Wednesday, October 21, 2009

The Pope allows Anglicans back into the fold -in droves!

For years, small numbers of Anglicans have been quietly trickling back into Catholicism. But the Vatican's new policy, announced Tuesday, opens the flood gates to allow scores of new cross-overs. The new arrangements would allow not just individuals, but entire groups -parishes with their own priests, to enter into the Catholic Church. The Vatican's position addresses the increasing number of Anglicans, dissatisfied with their own church's liberal shift (ordaining women/gay clergy and blessing homosexual partnerships), seeking to return to Catholicism.

According to CNN, "...'hundreds' of Anglicans around the world have expressed their desire to join the Catholic Church. Among them are 50 Anglican bishops...",8599,1931193,00.html?xid=rss-world-cnn

On the surface, this may seem joyous news: 450 years after the Catholic/Anglican rift, a bridge forms across the chasm! Yet beneath the hype, the story carries an ominous message. The bridge is formed out of necessity, as disillusioned conservatives drift back into Catholicism, leaving behind more liberal Christians which may evolve or drift away from Christianity. In the developed world, Christianity is consolidating. It's contracting, not expanding.

European and US modern societies depict religions as irrelevant vestiges of our past. The faithful are leaving. Churches face a choice: either evolve with society to remain relevant, or double down on beliefs, knowing many may leave, but the remaining core, unwavering, will make it more likely that beliefs be handed down to the next generation. American Episcopalians have chosen the former, while the Catholic Church maintains the latter.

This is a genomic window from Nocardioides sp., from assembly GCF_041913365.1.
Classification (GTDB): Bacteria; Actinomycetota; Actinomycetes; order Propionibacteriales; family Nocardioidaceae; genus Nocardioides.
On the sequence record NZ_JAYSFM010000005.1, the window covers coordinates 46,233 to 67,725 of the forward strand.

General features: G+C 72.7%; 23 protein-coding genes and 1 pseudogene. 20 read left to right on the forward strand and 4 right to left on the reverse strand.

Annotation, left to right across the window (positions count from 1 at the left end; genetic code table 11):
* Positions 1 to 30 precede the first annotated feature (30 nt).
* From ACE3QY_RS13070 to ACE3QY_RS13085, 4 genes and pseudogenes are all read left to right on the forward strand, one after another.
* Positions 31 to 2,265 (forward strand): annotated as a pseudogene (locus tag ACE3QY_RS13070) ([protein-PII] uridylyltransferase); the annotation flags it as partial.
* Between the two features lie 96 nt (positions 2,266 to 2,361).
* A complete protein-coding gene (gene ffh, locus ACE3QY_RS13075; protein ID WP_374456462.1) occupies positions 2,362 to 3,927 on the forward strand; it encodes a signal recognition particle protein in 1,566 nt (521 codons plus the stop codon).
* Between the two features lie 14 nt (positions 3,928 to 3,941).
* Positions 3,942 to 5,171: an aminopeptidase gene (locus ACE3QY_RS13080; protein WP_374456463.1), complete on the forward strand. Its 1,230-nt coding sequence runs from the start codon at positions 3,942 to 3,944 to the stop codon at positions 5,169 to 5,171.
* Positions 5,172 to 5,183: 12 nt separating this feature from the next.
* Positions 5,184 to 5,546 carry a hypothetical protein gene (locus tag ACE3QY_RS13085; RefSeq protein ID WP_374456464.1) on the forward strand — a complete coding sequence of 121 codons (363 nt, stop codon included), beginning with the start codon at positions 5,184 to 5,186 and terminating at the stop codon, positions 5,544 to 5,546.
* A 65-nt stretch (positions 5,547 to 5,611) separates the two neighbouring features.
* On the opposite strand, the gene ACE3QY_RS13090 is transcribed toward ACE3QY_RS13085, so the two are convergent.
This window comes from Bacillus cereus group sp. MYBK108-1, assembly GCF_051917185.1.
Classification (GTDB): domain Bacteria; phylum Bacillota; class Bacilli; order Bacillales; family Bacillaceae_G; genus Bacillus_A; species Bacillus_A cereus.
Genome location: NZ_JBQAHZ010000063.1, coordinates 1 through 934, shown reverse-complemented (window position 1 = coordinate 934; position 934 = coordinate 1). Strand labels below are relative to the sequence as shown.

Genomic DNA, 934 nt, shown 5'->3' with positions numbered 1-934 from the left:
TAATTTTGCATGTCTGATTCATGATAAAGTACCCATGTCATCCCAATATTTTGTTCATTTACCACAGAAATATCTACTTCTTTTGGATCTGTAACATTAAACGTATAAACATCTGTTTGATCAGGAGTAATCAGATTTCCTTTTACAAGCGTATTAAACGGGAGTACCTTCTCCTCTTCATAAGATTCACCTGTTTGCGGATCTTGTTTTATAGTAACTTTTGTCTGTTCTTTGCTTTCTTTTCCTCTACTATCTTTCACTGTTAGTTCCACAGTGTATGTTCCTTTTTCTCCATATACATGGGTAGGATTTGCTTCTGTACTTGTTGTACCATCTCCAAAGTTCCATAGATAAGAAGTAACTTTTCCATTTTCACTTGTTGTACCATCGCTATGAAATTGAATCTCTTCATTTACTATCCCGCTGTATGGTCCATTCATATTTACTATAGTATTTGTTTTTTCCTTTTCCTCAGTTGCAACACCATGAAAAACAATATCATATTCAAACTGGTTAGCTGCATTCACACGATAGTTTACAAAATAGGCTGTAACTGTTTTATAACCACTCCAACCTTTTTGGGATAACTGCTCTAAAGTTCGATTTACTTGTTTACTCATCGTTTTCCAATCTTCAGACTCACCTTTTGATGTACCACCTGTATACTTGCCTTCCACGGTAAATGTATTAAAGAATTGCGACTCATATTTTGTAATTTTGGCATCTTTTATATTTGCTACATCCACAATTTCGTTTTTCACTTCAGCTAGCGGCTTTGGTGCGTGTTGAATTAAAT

Which direction best guarantees the survival of Christianity? A lesson can be drawn from the current crisis in American Jewry. Depending on how strictly they observe Jewish laws/customs, Jews traditionally divide into three branches: Reform, Conservative, and Orthodox. Being a minority in a Christian nation, American Jews are facing an increasing identity crisis. Many are marrying non-Jews, and having children that do not identify themselves as Jews. But this is primarily a problem for Reform/Conservative Jews. Orthodox by and large do not marry out. They preserve their beliefs and pass them on to their children. Orthodox also are far more likely to have multiple children, versus one or two for Reform/Conservatives (below the level of replacement). The predicted result is that within three generations, non-Orthodox Jews' offspring will be few, and most will not identify themselves as Jews, while the Orthodox will produce a large bounty of believing (Orthodox) Jews. 50 years from now, Judaism in America will be greatly diminished, and far more Orthodox than it is today.